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Griffith predicts hemp, CBD legislation will find support
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Griffith predicts hemp, CBD legislation will find support

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Morgan Griffith

U.S. Rep. Morgan Griffith, R-9th, of Virginia said he is optimistic about the chances of moving more hemp and CBD products to the consumer market with federal legislation.

Federal legislation that would expand the consumer market for hemp and CBD products is expected to have widespread support once it moves forward in Congress, U.S. Rep. Morgan Griffith said Tuesday.

Griffith, a Republican from Virginia’s 9th District, was among a dozen speakers Tuesday during the U.S. Hemp Roundtable Zoom conference, including federal lawmakers and speakers from the U.S. Department of Agriculture, the Office of National Drug Control Policy and the White House. The U.S. Hemp Roundtable is that industry’s national advocacy organization.

Griffith is a co-sponsor of HR 841, a bill to make hemp, cannabidiol — also known as CBD — derived from hemp, or any other ingredient derived from hemp “lawful for use under the Federal Food, Drug and Cosmetic Act as a dietary ingredient in a dietary supplement and for other purposes.”

Hemp is legally defined as a cannabis plant that contains 0.3% or less THC, or tetrahydrocannabinol  the psychoactive component found in both hemp and marijuana plants. Marijuana is a cannabis plant that contains more than 0.3% THC.

“I think with so many states legalizing smoking marijuana, the resistance to using hemp products has greatly eroded,” Griffith said.

Cannabidiol, or CBD, can be derived from both hemp and marijuana plants. The FDA’s position is that CBD products may not be sold as dietary supplements. If passed, the supplements would also have to meet other health guidelines.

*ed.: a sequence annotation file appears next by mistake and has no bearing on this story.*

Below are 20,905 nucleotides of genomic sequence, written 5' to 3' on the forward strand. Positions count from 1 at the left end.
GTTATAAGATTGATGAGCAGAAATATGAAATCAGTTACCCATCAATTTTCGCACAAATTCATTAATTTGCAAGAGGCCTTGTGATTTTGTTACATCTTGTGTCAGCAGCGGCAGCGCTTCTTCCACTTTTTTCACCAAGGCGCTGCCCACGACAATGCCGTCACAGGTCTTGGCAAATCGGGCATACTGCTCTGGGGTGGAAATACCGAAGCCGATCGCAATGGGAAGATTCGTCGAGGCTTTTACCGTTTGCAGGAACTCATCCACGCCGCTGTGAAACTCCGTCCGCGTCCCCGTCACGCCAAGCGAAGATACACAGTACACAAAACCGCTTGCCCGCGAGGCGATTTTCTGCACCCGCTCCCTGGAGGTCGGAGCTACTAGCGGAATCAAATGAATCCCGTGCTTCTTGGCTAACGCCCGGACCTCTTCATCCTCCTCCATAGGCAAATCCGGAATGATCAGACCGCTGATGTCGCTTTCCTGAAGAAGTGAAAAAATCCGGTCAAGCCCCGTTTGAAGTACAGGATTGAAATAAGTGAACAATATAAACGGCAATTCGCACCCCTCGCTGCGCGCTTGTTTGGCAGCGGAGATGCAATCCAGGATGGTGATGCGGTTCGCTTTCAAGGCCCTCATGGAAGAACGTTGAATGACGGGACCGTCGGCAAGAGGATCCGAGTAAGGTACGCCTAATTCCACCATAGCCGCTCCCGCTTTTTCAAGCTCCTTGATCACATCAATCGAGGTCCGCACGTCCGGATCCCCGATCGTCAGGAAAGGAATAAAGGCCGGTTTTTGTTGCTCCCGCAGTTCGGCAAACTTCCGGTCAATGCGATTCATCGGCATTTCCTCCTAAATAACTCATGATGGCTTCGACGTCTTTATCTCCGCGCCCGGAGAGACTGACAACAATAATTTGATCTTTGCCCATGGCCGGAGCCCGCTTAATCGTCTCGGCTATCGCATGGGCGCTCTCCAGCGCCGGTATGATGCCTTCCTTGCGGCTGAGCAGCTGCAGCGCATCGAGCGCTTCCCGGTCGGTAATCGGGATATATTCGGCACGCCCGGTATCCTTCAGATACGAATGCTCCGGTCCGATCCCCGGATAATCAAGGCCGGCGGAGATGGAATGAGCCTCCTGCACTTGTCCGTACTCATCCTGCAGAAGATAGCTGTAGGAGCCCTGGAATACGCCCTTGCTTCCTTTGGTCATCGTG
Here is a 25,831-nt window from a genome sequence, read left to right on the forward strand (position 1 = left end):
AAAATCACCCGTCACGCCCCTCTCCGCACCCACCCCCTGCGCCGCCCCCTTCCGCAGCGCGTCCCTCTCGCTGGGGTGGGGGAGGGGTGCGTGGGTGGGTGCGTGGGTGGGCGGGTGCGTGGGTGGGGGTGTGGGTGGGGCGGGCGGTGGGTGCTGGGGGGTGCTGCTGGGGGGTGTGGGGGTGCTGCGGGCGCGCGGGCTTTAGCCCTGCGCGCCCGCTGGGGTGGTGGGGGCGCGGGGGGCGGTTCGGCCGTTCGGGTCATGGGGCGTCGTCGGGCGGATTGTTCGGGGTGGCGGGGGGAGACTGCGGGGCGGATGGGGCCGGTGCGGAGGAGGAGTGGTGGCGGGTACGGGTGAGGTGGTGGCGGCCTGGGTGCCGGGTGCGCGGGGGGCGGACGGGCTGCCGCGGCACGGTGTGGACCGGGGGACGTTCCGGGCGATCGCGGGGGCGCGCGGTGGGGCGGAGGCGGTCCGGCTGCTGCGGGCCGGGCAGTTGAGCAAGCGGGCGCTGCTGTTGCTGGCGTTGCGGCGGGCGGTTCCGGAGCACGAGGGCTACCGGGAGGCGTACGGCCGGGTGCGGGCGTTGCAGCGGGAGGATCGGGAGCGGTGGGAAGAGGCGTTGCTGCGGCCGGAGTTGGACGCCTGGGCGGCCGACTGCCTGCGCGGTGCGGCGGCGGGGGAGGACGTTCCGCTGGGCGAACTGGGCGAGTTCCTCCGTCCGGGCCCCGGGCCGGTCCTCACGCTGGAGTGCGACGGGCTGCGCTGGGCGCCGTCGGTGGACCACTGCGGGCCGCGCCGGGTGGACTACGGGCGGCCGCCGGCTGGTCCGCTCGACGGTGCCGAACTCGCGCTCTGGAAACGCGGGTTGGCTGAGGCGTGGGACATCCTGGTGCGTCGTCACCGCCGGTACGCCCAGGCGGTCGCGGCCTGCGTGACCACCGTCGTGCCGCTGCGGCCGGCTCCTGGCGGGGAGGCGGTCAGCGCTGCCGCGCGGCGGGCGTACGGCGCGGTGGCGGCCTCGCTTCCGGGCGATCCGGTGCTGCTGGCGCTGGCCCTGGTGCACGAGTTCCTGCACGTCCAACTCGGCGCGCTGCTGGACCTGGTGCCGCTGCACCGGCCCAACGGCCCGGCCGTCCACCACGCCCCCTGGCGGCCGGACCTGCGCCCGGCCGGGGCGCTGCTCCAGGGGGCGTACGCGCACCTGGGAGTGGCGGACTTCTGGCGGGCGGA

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The bill, sponsored by Rep. Kurt Schrader, D-Ore., is expected to undergo a hearing later this fall.

“The first step is to get that hearing, and then we can begin looking at fitting it into another bill,” Griffith said in response to a question.

The congressman was also asked about potential support among his fellow conservative Republicans.

“I think a large number do and will [support it]. There will always be some who don’t, but I think if we get a good number, that will help get this bill over the finish line,” Griffith said. “There are some people who are just afraid somehow it will paint them as being for marijuana and the type of hemp that gets you high.”

Griffith said he has spoken with other members and doesn’t anticipate widespread opposition.

“Most everybody in Congress, at least on one occasion, heard the lecture about the THC levels and how this is a different product. It’s the same plant — basically — but a different product. I think most everybody understands that. Whether they think they can sell that to their district back home will be the issue.”

Griffith said he was part of a hemp study while serving in the Virginia General Assembly.

“Hemp has had a lot of spikes in its history. Sometimes it’s really hot, and sometimes it’s not. The markets today, I think, will be a little more stable because there are so many more products. Historically, it was mostly rope, but today we’re doing all kinds of stuff from supplements to interior cushioning in cars to fabrics, and that was not the historical model.”

dmcgee@bristolnews.com | 276-645-2532 | Twitter: @DMcGeeBHC | Facebook.com/david.mcgee.127

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